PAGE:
Two contrasting congressional days

Last Friday in Washington there was evidence of why only 16% of the public approve of the job Congress is doing, according to a Gallup poll.

During a House Oversight Committee hearing on whether to hold Attorney General Merrick Garland in contempt of Congress for refusing to comply with a subpoena, several House members resorted to schoolyard taunts and raucous name-calling. Rep. Marjorie Taylor Greene (R-Ga.) started it by claiming to Rep. Jasmine Crockett (D-TX) couldn’t see the resolution being discussed because “…  your fake eyelashes are messing up what you’re reading.”

Crockett, who is Black, responded by calling Greene, who is white, a “racist.” It went downhill from there.

Rep. Alexandria Ocasio-Cortez (D-NY) quickly joined the fight: “How dare you attack the physical appearance of another person,” she shouted.

“Are your feelings hurt?” Greene asked facetiously.

“Oh girl, oh, baby girl, don’t even play,” Ocasio-Cortez shot back, leading Greene to say, “oh really, baby girl?”

Committee Chairman James Comer (R-Ky.) appeared flummoxed, as though he had no idea how to gain control of the situation.

Order was eventually restored. House Speaker Mike Johnson (R-La.) later issued a statement, saying he was disappointed by the name-calling and “it was not a good look for Congress.” That’s an understatement.

Sen. John Fetterman (D-Pa.) had the best response: “In the past, I’ve described the U.S. House as ‘The Jerry Springer Show.’ Today, I’m apologizing to ‘The Jerry Springer Show.’ ”

Personal, even physical attacks, are not new in Congress. In the 19th century Rep. Preston Brooks (D-S.C.), a slaveholder, used his cane to beat unconscious fervent abolitionist Sen. Charles Sumner (R-Mass.), after Sumner had delivered an anti-slavery speech.

As the History Channel notes, members during this time “commonly carried knives and guns” on the floor. “There were more than 70 violent incidents between congressmen, writes Yale history professor Joanne B. Freeman in ‘The Field of Blood: Violence in Congress and the Road to the Civil War.’ ”

Fortunately, last Friday’s name-calling didn’t end in a physical confrontation.

Perhaps if those members had attended an event the day before in Statuary Hall they might have acquired some humility. The event was the unveiling of a statue honoring the late Evangelist Billy Graham. Speaker Johnson, North Carolina Governor Roy Cooper (a Democrat), and four other House members spoke. Graham’s humility, his friendships with presidents and politicians of both parties and his faithfulness to the Gospel were mentioned. Speakers noted Graham boldly displayed leadership at the dawn of the civil rights era, refusing to speak anywhere stadiums were not integrated and rejecting an invitation to visit South Africa, as long as apartheid existed. Graham was also a friend of Dr. Martin Luther King Jr. Graham told me that King said to him about confronting segregation: “You take the stadiums and I’ll take the streets.”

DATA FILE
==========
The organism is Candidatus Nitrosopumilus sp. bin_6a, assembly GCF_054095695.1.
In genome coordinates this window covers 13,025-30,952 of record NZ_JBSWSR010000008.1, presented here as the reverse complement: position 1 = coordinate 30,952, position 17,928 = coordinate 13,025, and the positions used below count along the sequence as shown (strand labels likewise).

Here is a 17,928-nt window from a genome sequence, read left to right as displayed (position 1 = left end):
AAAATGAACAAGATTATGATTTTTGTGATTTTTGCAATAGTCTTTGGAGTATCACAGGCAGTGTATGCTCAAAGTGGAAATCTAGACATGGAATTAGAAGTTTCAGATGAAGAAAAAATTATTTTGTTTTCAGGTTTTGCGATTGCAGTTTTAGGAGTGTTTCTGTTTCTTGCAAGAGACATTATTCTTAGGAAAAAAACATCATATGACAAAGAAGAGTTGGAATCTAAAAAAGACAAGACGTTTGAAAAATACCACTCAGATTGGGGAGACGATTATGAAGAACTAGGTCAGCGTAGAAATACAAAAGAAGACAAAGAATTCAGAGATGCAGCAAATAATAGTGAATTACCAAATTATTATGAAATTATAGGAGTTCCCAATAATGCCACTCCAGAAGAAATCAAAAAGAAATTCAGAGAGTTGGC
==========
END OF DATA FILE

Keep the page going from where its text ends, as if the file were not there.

The event was in stark contrast to what followed on Friday. If people felt shame for anything they say or do these days, the Friday fiasco would qualify for a truckload of it dumped on the participants.

Many are crying out for civility and humility in our leaders, but they aren’t getting it. That includes Donald Trump and Joe Biden, who engage in name-calling and putdowns of each other.

Where are the great orators, like Daniel Webster, Winston Churchill, Abraham Lincoln, Frederick Douglass, Franklin Roosevelt, John F. Kennedy, Martin Luther King Jr., Rep. Barbara Jordan, and many others who encouraged us to embrace the “better angels of our nature” instead of our worst devils?

Instead of members of Congress who shout others down, we need people who lift us up, overcoming evil talk with kind, encouraging and optimistic words.

You’ve probably seen Greene’s deplorable behavior on television, as well as Crockett’s and AOC’s angry responses. If you missed the Graham statue dedication “live,” you can watch it at C-SPAN.org. Note the difference between those two days and pray for (and demand from your representatives) better and more civil behavior.

Readers may email Cal Thomas at [email protected].